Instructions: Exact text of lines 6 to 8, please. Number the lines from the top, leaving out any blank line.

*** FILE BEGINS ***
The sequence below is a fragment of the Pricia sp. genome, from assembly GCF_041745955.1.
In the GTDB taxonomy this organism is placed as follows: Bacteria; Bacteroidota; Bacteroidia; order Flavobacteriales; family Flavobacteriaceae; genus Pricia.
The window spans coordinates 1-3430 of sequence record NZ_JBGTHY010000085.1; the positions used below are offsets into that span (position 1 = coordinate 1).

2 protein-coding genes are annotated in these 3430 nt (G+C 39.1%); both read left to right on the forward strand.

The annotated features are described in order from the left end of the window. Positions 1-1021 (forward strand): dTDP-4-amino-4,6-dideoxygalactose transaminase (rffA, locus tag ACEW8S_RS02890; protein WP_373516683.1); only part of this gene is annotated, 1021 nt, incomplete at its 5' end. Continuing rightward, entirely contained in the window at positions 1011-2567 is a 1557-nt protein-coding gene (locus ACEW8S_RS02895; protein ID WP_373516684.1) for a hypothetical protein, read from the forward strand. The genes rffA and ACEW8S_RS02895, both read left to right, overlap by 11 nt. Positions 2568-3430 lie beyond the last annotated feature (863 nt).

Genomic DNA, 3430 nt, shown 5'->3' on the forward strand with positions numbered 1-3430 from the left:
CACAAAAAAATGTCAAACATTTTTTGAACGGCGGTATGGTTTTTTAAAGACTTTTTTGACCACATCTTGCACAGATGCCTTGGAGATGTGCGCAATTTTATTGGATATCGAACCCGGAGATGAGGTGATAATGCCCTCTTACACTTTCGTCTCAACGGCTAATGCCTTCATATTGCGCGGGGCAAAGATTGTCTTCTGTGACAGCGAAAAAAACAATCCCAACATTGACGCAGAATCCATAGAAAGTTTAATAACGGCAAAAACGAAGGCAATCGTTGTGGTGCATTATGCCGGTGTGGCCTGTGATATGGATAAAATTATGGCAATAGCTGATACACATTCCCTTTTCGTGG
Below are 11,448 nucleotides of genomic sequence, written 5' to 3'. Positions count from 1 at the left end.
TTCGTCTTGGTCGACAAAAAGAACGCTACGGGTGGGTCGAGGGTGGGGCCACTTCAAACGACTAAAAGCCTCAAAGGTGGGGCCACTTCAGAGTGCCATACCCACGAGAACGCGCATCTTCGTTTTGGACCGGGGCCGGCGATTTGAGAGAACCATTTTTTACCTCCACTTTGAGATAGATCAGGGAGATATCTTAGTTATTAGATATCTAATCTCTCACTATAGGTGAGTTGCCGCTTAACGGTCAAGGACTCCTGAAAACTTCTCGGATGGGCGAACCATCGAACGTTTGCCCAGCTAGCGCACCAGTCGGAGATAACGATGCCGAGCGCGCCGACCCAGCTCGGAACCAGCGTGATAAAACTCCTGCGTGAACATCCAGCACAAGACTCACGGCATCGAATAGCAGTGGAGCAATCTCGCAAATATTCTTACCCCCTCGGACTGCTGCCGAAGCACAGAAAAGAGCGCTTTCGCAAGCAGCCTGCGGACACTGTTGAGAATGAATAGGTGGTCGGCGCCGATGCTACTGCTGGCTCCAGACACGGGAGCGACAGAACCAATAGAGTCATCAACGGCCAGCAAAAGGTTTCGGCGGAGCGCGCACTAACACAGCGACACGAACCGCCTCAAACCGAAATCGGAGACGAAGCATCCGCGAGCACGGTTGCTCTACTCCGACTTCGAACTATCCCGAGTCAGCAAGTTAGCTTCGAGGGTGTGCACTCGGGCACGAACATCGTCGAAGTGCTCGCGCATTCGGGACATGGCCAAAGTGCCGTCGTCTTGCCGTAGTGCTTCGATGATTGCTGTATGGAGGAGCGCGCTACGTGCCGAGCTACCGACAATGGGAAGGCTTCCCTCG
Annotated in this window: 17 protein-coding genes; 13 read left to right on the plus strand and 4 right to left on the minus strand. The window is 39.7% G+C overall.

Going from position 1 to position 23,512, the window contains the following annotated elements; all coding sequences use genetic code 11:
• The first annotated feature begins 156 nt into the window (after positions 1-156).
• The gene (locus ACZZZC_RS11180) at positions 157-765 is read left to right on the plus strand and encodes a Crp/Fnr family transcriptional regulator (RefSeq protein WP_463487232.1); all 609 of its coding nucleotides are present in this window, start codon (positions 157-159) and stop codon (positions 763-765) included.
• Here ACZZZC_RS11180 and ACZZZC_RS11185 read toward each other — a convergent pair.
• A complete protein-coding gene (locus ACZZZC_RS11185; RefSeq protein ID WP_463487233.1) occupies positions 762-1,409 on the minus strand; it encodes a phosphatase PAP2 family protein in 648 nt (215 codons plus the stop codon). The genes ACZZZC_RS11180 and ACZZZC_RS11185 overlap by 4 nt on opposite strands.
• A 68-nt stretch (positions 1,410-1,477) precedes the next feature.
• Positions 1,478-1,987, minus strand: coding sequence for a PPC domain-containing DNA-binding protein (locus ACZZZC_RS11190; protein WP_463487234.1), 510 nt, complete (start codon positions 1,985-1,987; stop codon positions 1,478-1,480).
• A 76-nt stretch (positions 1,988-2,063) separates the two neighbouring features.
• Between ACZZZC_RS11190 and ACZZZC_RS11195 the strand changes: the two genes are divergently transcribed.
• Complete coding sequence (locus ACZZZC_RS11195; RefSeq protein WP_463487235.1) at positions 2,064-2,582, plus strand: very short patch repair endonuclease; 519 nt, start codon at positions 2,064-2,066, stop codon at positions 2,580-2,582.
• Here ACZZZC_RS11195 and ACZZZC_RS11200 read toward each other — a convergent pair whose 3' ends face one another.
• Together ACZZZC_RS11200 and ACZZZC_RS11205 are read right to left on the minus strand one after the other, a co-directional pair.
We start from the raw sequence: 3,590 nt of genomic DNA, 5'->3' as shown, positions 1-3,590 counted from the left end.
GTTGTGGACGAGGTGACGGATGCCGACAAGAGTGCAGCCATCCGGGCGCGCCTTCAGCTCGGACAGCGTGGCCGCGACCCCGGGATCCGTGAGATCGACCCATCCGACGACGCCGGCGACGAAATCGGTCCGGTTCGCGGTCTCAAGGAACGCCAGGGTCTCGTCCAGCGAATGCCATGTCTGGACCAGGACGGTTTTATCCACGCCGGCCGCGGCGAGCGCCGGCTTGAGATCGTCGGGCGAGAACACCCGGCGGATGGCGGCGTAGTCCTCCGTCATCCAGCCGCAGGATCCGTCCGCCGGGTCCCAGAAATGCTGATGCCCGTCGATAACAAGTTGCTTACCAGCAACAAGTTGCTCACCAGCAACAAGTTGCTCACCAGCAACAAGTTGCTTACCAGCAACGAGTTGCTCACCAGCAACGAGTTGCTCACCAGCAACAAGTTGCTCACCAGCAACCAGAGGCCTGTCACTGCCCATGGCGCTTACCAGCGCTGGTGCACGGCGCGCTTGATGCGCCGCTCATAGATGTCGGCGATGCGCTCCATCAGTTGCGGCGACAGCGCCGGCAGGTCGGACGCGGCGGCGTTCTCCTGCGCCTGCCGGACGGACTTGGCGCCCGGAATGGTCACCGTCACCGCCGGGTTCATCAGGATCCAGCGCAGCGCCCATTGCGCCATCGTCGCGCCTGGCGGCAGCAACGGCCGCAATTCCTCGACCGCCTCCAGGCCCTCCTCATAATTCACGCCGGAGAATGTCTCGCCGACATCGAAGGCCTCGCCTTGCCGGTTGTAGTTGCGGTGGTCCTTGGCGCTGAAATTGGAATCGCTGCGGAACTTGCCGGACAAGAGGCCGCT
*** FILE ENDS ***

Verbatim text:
Genomic DNA, 3430 nt, shown 5'->3' on the forward strand with positions numbered 1-3430 from the left:
CACAAAAAAATGTCAAACATTTTTTGAACGGCGGTATGGTTTTTTAAAGACTTTTTTGACCACATCTTGCACAGATGCCTTGGAGATGTGCGCAATTTTATTGGATATCGAACCCGGAGATGAGGTGATAATGCCCTCTTACACTTTCGTCTCAACGGCTAATGCCTTCATATTGCGCGGGGCAAAGATTGTCTTCTGTGACAGCGAAAAAAACAATCCCAACATTGACGCAGAATCCATAGAAAGTTTAATAACGGCAAAAACGAAGGCAATCGTTGTGGTGCATTATGCCGGTGTGGCCTGTGATATGGATAAAATTATGGCAATAGCTGATACACATTCCCTTTTCGTGG
Below are 11,448 nucleotides of genomic sequence, written 5' to 3'. Positions count from 1 at the left end.